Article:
Tuesday Reviews-Day: Breakfast

We’re big fans of breakfast around here, though we seldom eat it at the “traditional” breakfast time. During the week it’s all about the race to get out the door and to the office, and on the weekends I’m more for sleeping in than getting up early to eat.

So super-informal brunch happens a lot, as does brinner (breakfast for dinner). We do that at least once a week, so when I told Todd we’d be having a lot more breakfasts his response was “oh, twist my arm.”

Why the uptick in egg-laden meals? Because I received a copy of Breakfast: the Most Important Book About the Best Meal of the Day for review. And if you’ve read this blog long enough, you know I feel duty-bound to make several recipes from a cookbook before offering up any sort of review.

I opened the book with a pad of sticky-notes in hand, expecting to flip through the book and pick out the promising menu items and move on quickly to creating my grocery list but found myself, quite a while later, barely having scratched the surface.

Some cookbook fans love to read a new cookbook like a novel. Others wonder how that’s even possible. With Breakfast, it’s more like reading a collection of essays. Created by the editors of Extra Crispy, Breakfast is easily half information and half recipes. There are infographics, history lessons, personal anecdotes, and comparison guides galore. And lots of eye-catching, slightly retro-feeling photography, too.

But the recipes, how are they? We sampled six of them, ranging from the more traditional to the how-does-this-classify-as-breakfast, and the overall feeling is they were all tasty, indeed. I did have some issues (like the recipe that serves 4, shows an egg on top of each serving, but only calls for 1-2 eggs… Oooookay) or lacking salt and pepper in other recipes, but the key pieces are there and you can generally infer the rest.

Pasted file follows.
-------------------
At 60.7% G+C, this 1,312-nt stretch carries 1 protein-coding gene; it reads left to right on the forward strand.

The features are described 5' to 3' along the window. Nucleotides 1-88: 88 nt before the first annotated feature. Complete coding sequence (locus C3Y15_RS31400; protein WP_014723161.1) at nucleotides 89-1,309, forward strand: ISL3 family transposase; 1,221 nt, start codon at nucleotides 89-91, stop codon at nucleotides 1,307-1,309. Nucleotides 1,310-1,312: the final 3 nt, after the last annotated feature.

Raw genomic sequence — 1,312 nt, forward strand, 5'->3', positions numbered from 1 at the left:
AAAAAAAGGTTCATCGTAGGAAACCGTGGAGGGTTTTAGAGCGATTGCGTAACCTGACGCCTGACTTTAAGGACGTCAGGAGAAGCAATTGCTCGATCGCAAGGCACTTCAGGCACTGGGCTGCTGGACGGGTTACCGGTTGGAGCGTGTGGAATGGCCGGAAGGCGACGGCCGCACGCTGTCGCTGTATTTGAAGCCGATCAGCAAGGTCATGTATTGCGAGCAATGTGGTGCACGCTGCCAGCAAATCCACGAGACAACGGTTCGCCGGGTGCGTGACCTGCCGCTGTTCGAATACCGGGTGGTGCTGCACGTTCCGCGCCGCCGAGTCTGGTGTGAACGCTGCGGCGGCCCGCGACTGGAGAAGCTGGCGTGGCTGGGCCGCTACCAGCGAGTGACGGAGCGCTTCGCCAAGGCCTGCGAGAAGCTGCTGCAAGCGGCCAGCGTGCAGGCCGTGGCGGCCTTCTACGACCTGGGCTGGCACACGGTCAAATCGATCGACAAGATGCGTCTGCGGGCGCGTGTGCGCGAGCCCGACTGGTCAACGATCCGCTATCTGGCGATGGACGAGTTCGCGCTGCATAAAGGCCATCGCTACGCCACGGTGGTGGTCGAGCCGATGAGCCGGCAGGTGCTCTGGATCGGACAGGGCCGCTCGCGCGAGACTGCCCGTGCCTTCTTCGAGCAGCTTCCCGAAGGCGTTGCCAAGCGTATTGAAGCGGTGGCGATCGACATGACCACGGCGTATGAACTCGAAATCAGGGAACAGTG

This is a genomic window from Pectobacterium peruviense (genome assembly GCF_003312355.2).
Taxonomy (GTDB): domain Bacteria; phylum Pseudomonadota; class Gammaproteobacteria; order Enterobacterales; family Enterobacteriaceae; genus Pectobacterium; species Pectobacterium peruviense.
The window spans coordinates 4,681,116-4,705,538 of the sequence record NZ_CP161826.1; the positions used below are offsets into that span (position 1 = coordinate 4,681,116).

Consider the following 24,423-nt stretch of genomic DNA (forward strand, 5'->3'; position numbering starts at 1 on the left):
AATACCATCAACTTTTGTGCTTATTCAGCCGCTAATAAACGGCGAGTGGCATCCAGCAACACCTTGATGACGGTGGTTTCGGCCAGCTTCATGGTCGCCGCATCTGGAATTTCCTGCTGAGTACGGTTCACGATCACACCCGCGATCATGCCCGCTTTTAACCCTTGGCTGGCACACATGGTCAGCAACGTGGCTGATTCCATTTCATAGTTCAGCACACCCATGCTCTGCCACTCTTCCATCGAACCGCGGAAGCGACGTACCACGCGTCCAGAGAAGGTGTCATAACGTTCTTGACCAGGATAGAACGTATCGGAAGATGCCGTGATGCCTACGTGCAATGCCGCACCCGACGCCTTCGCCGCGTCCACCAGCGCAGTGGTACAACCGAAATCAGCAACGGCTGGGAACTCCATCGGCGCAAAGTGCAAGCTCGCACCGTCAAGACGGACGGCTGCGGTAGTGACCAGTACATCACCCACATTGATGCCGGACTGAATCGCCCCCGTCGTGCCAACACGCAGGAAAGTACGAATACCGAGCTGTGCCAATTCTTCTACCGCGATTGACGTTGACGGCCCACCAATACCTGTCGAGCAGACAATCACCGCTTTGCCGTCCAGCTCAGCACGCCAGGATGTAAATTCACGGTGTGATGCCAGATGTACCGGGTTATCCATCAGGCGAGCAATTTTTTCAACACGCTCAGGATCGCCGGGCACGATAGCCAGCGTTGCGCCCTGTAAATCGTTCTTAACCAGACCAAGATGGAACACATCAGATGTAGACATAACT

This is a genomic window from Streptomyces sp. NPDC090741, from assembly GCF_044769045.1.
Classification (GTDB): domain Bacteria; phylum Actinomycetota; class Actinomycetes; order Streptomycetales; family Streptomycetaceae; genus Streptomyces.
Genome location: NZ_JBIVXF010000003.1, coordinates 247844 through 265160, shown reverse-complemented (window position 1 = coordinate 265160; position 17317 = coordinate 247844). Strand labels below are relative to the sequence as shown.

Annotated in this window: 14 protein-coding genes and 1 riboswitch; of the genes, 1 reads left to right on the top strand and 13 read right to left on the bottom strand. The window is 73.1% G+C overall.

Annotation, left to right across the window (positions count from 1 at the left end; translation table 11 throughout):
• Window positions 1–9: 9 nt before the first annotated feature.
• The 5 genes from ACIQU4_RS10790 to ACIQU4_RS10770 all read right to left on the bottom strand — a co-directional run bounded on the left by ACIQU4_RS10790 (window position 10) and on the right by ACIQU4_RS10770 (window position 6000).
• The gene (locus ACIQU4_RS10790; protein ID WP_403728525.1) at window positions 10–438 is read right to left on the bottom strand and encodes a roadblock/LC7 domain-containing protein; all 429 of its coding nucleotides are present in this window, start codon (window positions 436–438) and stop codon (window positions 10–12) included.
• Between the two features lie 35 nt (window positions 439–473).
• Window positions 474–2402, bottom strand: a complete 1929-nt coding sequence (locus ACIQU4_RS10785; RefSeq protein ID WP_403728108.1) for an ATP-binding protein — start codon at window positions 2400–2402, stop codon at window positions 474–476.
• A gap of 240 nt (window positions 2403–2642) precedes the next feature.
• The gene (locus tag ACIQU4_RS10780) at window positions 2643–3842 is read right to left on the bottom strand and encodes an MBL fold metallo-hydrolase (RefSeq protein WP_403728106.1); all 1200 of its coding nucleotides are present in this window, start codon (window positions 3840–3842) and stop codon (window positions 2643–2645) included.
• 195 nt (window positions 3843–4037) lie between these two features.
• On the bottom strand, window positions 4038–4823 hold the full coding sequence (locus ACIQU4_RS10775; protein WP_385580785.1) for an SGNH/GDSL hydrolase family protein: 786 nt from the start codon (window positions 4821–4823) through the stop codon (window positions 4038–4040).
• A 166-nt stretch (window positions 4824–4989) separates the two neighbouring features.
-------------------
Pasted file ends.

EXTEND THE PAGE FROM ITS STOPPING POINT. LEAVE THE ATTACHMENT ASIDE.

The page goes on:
The luxurious Ham & Cheese Dutch Baby…

I was first introduced to the Dutch Baby shortly after graduating high school. Sense then I’ve made them many times, but never–for whatever reason–did it occur to make them savory, topped with black forest ham and cheese. That was unfortunate because the Ham & Cheese Dutch Baby was amazing. Even without the savory topping, the density of the custard (in part because my pan was a bit smaller than called for) was heavenly, and the leftovers reheated beautifully for lunch.

Next up was the Squash and Spam Hash. I had never had Spam before, but figured this was as good a time as any to rectify that issue. While it won’t be making my regular rotation, combining it with yellow squash, zucchini, and corn was not a bad introduction to the spiced ham in a can.

This next one got a bit of a brow-raise from Todd, but I had to try it! Ramen Carbonara–billed as a hangover cure to end all hangover cures–was quite tasty. It does not call for those sodium-packed seasoning packets, so fear not on that score, and I had some gluten-free ramen noodles in the pantry which worked just fine. I’m a big fan of carbonara in general, so adding a little more egg was not a hard sell for me.

The Mojito Pancakes might have been one of the more involved recipes I made from Breakfast, but only because it included making a flavored butter and doctoring the syrup in addition to make this actual pancakes.

But the effort was worth it! These pancakes were so amazing and the lime and rum-spiked syrup was just a thing of beauty in and of itself. This was probably my favorite of what we’ve sampled so far.

Next up was the Texas Red Chili and Eggs. I’m all for a no-bean chili (which is why this recipe appealed to me to begin with) but–and I never thought I’d hear myself say this–I missed the tomatoes. The meat was great, the chili blend on point (though why we soaked the anchos but not the guajillos I’m still fuzzy on), but I think I would have liked this just as much with the meat shredded and on a bun rather than in a bowl topped with an egg.

Finally we have the Instant Pot Burrito. As with many Instant Pot recipes, it’s more the novelty that you can make it in there than the pressure cooking really adds to the recipe in any way. Sure, it was nice that I could leave it to cook while I went and hung up laundry, but it wasn’t necessary, either. They were good burritos, though!

Thus we close the book on Breakfast… for now. I still have several other recipes marked to try at some point in the future. This book makes a great gift for a brunch-loving foodie that won’t be relegated to the shelf. It’ll be perfectly at home on the coffee table, the breakfast table, or the reading nook and could spark quite a few lively discussions around the table or elsewhere.

Disclaimer: I was sent a copy of Breakfast in exchange for an honest review. All opinions (and errors) are mine and mine alone. Affiliate links have been used in this post, should you choose to support the book and this blog at the same time.

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